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PIQ golf sensor marries swing tracking with game analysis

imageThere are golf sensors out there that track your swing and others that give you yardage and stats, but wouldn’t it be nice to have one that did both? That’s the theory behind the PIQ golf sensor, which comes equipped with NFC, GPS, Bluetooth and a 13…

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Star Citizen FPS module is delayed for the foreseeable future

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Those eager to jump into Star Citizen’s first-person shooter module will need to wait, because the feature has been delayed indefinitely. In a blogpost on the Robert Space Industries website, Chris Roberts writes that the current FPS build, officially known as Star Marine, ”doesn’t live up to the standards we want to achieve with Star Citizen”. He doesn’t know for sure when the module will be ready for public consumption.

According to Roberts, ”technical blockers and gameplay issues” can be blamed for Star Marine’s delay, which was initially scheduled to release some time after PAX East in April. He can’t predict when the features will be rolled out, but the studio has allocated ”additional resources and increased cross-studio focus on the FPS portion of the game”.

The blogpost is quite thorough in describing the problems RSI is facing with Star Marine. Roberts says the protracted development period won’t dramatically affect the Star Citizen roadmap, though there will be some impact. “Integrating the FPS properly will help move every part of Star Citizen forward, as the tech will help form the blood and sinews of the whole game,” Roberts writes.

“But I can’t stress enough that two additional months spent on Star Marine are not the same thing as two months of a delay for Star Citizen.”

Check out the full post here

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What’s on your HDTV: Women’s World Cup, ‘Zoo’, ‘Vanilla Sky’ Blu-ray

imageThis week the 2015 FIFA Women’s World Cup will conclude, and the USWNT is taking on Germany Tuesday night. Beyond that, Cameron Crowe fans (still sticking around since the release of Aloha) can finally see Vanilla Sky on Blu-ray complete with an exte…

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Putting the Seal on Sivir

Sivir, League of Legends

Does League of Legends currently have a Sivir problem? She’s been a dominant presence across multiple continents, boasting a win rate that verges on making her ban-worthy. Yet it’s hard to immediately identify why this is so.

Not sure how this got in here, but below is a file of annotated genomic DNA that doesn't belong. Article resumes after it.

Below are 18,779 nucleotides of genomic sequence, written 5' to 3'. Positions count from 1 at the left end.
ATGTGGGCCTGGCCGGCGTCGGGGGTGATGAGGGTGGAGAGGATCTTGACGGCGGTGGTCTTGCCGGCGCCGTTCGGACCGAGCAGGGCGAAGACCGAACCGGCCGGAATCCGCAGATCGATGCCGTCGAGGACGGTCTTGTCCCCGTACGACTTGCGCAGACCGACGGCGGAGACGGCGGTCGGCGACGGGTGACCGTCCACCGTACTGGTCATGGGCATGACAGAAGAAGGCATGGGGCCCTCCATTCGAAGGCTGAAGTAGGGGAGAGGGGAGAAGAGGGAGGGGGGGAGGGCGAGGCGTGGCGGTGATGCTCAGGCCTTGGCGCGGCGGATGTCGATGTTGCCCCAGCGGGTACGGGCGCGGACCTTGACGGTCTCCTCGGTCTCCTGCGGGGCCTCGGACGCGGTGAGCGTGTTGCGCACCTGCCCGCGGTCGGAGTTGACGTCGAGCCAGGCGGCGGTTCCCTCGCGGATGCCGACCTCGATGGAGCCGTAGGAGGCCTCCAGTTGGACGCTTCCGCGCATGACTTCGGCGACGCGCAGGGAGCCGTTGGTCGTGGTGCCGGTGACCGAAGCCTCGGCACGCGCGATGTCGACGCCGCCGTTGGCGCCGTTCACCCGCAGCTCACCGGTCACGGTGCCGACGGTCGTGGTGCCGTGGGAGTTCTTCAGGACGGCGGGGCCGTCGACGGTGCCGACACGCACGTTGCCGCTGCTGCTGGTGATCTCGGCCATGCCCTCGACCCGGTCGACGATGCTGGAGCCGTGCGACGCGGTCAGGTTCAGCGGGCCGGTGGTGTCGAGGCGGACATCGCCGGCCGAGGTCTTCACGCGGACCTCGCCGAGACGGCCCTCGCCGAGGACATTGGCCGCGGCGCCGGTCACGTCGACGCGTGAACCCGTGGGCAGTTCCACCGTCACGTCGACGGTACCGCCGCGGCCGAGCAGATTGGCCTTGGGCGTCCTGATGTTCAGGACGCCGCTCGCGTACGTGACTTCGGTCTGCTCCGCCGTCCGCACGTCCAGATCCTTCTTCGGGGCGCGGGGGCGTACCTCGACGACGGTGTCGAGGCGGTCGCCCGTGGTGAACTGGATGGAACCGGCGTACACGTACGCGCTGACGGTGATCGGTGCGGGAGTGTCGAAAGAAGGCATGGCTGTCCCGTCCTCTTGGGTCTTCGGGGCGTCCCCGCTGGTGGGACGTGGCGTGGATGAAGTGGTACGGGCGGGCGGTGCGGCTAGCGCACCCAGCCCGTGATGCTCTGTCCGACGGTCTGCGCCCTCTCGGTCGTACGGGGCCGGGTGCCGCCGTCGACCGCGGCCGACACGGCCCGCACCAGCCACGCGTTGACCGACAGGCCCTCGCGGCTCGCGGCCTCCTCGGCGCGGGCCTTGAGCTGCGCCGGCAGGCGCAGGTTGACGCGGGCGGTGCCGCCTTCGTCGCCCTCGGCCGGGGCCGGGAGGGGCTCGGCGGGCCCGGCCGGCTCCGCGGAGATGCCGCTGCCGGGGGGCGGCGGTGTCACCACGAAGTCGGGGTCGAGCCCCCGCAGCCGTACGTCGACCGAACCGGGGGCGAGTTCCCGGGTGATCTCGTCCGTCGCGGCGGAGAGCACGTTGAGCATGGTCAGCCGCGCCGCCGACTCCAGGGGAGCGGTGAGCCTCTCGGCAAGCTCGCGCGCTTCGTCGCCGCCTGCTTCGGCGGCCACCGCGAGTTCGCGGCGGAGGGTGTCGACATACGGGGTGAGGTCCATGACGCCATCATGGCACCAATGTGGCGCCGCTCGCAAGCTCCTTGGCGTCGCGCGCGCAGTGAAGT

On paper, she isn’t the most intimidating AD carry. Her short auto-attack range is relatively unsafe, and though her poke is pretty good, her overall burst damage is usually outmatched by other options. Were it safety in fights, you’d usually want the long auto-attack range from Caitlyn, Jinx, Ashe or Kog’maw—with a good tank line, it’s difficult to trap them with any form of crowd control. Were it raw damage, Vayne, Kalista and Corki offer execution power that leaves Sivir in the pale. Her attack steroids are nothing much to boast of either, compared to the attack speed bonuses offered by other carries.

Yet to analyze Sivir based off her combat stats alone is to miss the forest for the trees. Certain pro players might dismiss her contributions as “just a Sivir comp,” but it says a lot about their own ignorance to treat it with such low priority despite its proven success.

Wild Hunt

Sivir’s team contributions exist along two fronts: map control and power amplification. The first is easy enough to understand: she deletes waves by pressing two buttons. A couple Boomerang Blade and Ricochet combos later, and the enemy bot lane duo’s stuck farming under the turret while she’s free to roam elsewhere.

Her wave control is especially relevant in organized play, where two-on-two bot lanes aren’t necessarily the guaranteed norm, nor are extended laning phases. Fast and reliable waveclear allows her team to focus on objectives early on and abuse early-game matchup advantages consistently. Either she gets an easy 2v1 lane, or she guarantees that her top laner has the better 1v1 option. In combination with the “sixth-man” pressure from the lane she’s pushed up, the enemy team will find themselves regularly split along two fronts, limiting their strategic options.

If they’re the sort of team that needs a long time to ramp up to their power spikes, that’s a deadly sort of pressure to face. Tear of the Goddess-using champions like mid lane Kog’maw or Cassiopeia, in particular, are pressed hard to find any sort of relevance—by the time they can afford to do anything but play defensively, their team will often be down the entire front line of towers as well as multiple Dragons.

But other AD carries can do a similar job without being nearly as dangerous as Sivir. Corki’s burst and poke can smash through minion waves just as well, after all, and he too is a powerful early-game pick. Unlike Sivir, however, Corki only has his own early game to rely on—he doesn’t bring a whole lot to everybody else’s kit.

On The Hunt might secretly be the best ultimate spell in the game. It might not do damage, nor does it offer or affect direct crowd control spells, but the powerful team-wide mobility does two extremely important things. Obviously it tips just-barely-infeasible champions into godlike status: the speed boost makes it much easier for champions like Rumble and Maokai to get into position for their spells, and makes even traditionally kite-able champions like Olaf into a real threat in the face of all of the dashes, blinks and Ghosts that litters the game. In a lot of cases, the only reason why a champion isn’t “good” is because of their lack of comparative mobility, and On The Hunt is a teamwide solution to that problem.

Related to that is the true secret to Sivir’s success: if her wave control can be considered a strategic seal on the enemy team, On The Hunt is an indirect form of crowd control that seals their micro-level tactical options too.

The best way to think about it is as a range extension to her allies’ own crowd control effects. Maokai’s Twisted Advance, Morgana’s Soul Shackles, Gragas’s Explosive Cask: it’s that much harder to stay out of their radii when Sivir is nearby to bolster their movement speed. Even before the first spell is cast, the enemy team finds their movement options sealed off as surely as if the choke points had been blocked off with Azir’s Emperor’s Divide.

Azir, League of Legends

Sealing Technique